Our world is different today as a result of a historic vote on Friday, July 7th at the United Nations when 122 State Parties, or countries, voted yes to adopt the 10-page Treaty on the Prohibition of Nuclear Weapons. It comprehensively prohibits nuclear weapons, leading towards their eventual elimination. It stigmatizes nuclear weapons in a fashion similar to the international treaties that prohibit chemical weapons, biological weapons, anti-personnel landmines and cluster munitions. http://www.undocs.org/en/a/conf.229/2017/L.3/Rev.1
The Treaty is based on international humanitarian law. It prohibits State Parties from developing, testing, producing, manufacturing, transferring, possessing, stockpiling, using or threatening to use nuclear weapons. It also prohibits State Parties from assisting, encouraging or inducing anyone to engage in any of those activities. Further, States must not allow nuclear weapons to be stationed or deployed within their borders. For more information, please visit the International Campaign to Abolish Nuclear Weapons at http://www.icanw.org/ and Reaching Critical Will, a project of the Women’s International League for Peace and Freedom (WILPF), at http://reachingcriticalwill.org/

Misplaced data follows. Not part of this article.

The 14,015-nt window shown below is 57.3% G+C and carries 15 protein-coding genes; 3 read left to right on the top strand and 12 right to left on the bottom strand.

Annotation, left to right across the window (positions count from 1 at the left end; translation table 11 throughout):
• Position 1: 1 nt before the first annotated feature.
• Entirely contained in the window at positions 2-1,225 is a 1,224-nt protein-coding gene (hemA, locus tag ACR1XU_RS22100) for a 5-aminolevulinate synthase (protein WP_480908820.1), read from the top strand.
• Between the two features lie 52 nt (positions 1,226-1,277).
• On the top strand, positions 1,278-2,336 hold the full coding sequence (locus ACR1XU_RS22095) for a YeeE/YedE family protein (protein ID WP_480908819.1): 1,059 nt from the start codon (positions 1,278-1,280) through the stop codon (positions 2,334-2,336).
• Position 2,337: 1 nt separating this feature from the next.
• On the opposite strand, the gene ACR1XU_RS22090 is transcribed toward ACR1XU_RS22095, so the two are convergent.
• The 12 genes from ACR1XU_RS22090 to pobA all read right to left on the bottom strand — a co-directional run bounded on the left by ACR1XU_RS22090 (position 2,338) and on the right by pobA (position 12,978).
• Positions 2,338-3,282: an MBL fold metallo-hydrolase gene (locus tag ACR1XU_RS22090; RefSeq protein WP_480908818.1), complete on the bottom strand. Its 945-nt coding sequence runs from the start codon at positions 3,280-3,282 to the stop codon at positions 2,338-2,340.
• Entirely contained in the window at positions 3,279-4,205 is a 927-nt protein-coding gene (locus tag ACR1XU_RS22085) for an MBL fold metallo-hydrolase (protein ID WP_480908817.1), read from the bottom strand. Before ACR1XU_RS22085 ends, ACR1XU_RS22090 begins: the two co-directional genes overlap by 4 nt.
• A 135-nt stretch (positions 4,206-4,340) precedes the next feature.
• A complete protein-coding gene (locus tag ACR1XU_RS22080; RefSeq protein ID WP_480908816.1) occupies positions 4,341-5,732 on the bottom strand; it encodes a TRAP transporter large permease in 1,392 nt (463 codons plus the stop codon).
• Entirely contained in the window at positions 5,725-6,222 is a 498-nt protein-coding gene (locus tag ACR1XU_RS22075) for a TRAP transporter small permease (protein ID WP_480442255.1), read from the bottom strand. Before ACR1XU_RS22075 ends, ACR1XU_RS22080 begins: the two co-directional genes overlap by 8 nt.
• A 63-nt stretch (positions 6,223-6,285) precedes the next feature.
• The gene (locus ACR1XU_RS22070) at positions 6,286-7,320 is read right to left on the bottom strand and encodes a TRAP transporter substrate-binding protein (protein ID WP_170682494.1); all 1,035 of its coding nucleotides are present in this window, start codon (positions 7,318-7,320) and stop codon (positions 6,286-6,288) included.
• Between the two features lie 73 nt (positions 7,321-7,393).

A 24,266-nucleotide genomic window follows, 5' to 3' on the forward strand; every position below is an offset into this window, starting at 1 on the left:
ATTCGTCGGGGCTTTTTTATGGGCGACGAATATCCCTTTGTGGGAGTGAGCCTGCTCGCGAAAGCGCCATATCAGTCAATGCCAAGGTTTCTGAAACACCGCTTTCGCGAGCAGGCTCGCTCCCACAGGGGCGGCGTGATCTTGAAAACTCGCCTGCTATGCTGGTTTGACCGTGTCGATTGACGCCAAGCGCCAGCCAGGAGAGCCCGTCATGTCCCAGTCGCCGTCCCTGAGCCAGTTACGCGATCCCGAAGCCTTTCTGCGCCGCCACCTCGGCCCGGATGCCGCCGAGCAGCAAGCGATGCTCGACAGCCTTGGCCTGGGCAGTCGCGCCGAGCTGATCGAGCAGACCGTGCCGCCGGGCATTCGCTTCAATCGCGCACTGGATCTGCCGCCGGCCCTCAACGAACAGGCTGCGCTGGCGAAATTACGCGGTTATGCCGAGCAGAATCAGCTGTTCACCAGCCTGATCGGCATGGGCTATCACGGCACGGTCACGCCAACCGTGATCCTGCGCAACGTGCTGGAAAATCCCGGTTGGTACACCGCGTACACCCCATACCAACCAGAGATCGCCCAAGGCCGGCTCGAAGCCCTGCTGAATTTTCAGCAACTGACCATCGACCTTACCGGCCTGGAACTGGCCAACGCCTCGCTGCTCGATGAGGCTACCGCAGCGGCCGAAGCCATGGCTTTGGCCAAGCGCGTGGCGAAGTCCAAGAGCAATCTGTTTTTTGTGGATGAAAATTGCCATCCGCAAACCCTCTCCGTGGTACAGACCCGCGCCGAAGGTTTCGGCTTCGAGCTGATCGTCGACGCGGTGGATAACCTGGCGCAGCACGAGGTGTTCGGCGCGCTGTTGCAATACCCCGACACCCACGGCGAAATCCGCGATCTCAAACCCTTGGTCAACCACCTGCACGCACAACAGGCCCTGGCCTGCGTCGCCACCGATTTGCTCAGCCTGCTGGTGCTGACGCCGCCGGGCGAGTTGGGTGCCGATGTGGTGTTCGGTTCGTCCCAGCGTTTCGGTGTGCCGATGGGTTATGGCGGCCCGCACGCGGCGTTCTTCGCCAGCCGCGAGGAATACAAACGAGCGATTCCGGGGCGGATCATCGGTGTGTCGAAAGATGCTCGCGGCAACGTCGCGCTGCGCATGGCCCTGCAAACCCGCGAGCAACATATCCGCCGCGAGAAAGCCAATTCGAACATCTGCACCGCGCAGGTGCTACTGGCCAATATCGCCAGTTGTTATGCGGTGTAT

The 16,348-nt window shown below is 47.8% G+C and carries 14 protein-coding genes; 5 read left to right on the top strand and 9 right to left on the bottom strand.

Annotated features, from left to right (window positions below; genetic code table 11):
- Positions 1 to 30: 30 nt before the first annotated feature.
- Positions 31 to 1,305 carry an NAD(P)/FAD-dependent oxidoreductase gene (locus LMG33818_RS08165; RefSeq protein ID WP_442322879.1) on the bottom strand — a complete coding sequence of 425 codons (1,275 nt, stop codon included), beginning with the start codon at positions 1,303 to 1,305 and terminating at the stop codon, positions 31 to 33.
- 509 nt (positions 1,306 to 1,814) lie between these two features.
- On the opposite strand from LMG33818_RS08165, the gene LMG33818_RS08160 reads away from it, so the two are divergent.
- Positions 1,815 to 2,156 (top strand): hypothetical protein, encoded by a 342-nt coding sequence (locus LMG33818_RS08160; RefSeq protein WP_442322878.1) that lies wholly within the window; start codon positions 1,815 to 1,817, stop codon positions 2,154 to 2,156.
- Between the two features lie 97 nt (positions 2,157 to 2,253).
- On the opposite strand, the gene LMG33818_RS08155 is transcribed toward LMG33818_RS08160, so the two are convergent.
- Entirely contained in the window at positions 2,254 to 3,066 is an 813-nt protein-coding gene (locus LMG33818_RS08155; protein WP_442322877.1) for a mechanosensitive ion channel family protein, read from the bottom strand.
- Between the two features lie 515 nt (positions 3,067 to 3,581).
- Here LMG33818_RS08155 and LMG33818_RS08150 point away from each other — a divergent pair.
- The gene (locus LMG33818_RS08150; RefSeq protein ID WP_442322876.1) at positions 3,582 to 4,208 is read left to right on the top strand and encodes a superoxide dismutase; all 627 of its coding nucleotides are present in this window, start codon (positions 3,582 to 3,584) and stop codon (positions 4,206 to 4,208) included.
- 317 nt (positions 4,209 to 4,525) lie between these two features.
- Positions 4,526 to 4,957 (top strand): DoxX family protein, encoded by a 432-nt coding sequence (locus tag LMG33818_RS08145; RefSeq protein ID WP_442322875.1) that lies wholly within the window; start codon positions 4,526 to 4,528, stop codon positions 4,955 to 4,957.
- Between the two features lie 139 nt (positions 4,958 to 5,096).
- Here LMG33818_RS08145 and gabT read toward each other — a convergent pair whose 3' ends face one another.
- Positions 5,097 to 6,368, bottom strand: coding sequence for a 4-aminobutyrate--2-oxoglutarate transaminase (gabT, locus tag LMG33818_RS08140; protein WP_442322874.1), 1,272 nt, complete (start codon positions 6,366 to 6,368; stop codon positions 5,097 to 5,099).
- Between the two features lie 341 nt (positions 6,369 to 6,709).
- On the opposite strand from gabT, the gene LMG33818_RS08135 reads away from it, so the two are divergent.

Non-governmental organizations and individuals around the world have been working since the summer of 1945 to ban nuclear weapons when the United States first tested an atomic plutonium bomb at the Trinity Site in New Mexico, and used atomic bombs on Hiroshima and Nagasaki, Japan. The entire nuclear cycle, from uranium mining and milling; to research, development and testing; to the mountains of pollution and waste created with no place to go, results in catastrophic consequences.
In April, the International Red Cross and Red Crescent Movement met in Nagasaki to reaffirm their long opposition to nuclear weapons and work for their elimination. They wrote, “Achieving a world without nuclear weapons is an obligation to future generations and imperative to preserve our common humanity. Weapons that risk catastrophic humanitarian consequences cannot possibly be viewed as providing peoples’ security. Protecting humanity requires courage, commitment and concerted action: it is time to put humanity first by prohibiting and completely eliminating nuclear weapons.” https://www.icrc.org/en/document/never-again-nagasaki-must-be-last-atomic-bombing
Their appeal came true despite the 69 State Parties, including the United States, who did not participate in the negotiations or the vote. In the end, The Netherlands, a NATO member, voted no and Singapore abstained.
On September 20, 2017, the State Parties, including the United States, will have their first opportunity to sign the Treaty during the annual United Nations General Assembly in New York City. http://thebulletin.org/nuclear-ban-treaty-missed-us-opportunity-can-be-redeemed-september10939 The Treaty is not yet in force. It will become international law ninety days after fifty State Parties sign and ratify it.
Now that the Treaty has been adopted, CCNS believes it is time for New Mexicans to discuss a collective future that is not dependent upon the nuclear weapons industry. How do we use the Treaty to create a sustainable, renewable, contamination-free future that supports life, well-being and community? Send us your comments and join the discussion on Facebook.